Essentially, net income is your gross income minus taxes and other paycheck deductions.  It’s what you take home on pay day. To calculate it, begin with your gross income or the amount you earn from all taxable wages, tips and any income you made from investments, like interest and dividends. Then subtract income taxes, insurance payments, contributions to retirement accounts, Social Security and Medicare taxes, and any legal obligations, such as loan payments, child support or wage garnishments.

For example, Mary earns $40,000 per year as a teacher. After she subtracts taxes, insurance payments, her retirement account contributions and any other deductions that come out of her pay, her net income may actually be closer to $30,000. This is her “take-home pay.”

Net income can give you a more realistic idea of how much you can afford to spend, and is a good indicator of how much you will end up paying in taxes each year.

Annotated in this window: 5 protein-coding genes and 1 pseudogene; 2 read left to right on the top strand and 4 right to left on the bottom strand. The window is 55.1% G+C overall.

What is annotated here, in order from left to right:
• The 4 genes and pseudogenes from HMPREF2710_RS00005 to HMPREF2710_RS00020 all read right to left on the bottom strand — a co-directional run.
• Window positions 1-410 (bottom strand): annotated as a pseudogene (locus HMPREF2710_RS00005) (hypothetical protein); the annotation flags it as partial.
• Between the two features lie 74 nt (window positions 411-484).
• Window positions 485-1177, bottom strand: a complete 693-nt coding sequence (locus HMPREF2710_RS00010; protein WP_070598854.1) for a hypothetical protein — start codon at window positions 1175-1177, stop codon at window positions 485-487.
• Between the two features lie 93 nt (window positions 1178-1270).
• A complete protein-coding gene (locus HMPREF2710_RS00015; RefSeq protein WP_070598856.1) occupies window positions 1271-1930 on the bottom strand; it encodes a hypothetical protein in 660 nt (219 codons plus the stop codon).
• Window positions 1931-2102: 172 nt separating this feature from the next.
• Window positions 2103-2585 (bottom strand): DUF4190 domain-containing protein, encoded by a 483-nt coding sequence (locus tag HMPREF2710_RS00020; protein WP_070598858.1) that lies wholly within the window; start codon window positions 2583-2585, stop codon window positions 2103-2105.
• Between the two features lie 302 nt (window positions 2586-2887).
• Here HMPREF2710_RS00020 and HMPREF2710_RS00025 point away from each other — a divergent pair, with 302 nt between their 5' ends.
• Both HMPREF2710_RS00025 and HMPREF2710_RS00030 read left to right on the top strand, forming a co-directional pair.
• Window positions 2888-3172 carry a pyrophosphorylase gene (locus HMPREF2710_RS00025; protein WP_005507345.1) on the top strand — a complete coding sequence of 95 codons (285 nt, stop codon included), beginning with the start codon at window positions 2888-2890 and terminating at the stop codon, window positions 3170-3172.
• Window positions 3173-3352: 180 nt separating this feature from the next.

Understanding Taxable Income

Gross vs. Net Income

When filing your federal and state income tax forms, you’ll use your gross income as your starting point. Then, you can subtract deductions to determine how much you’ll owe.

However, your gross income is not the same as your taxable income. That’s because some income sources are not a part of your gross income for tax purposes. Common examples include life insurance payouts, certain Social Security benefits, state or municipal bond interest and some inheritances or gifts.

Instead, your taxable income is your adjusted gross income (AGI). This is what you earn after subtracting “above-the-line” tax deductions from your gross income. After calculating your AGI, you’ll decide whether to take the standard deduction or itemize your tax-deductible expenses. Depending on your financial situation, one of the two options will reduce your taxable income more than the other.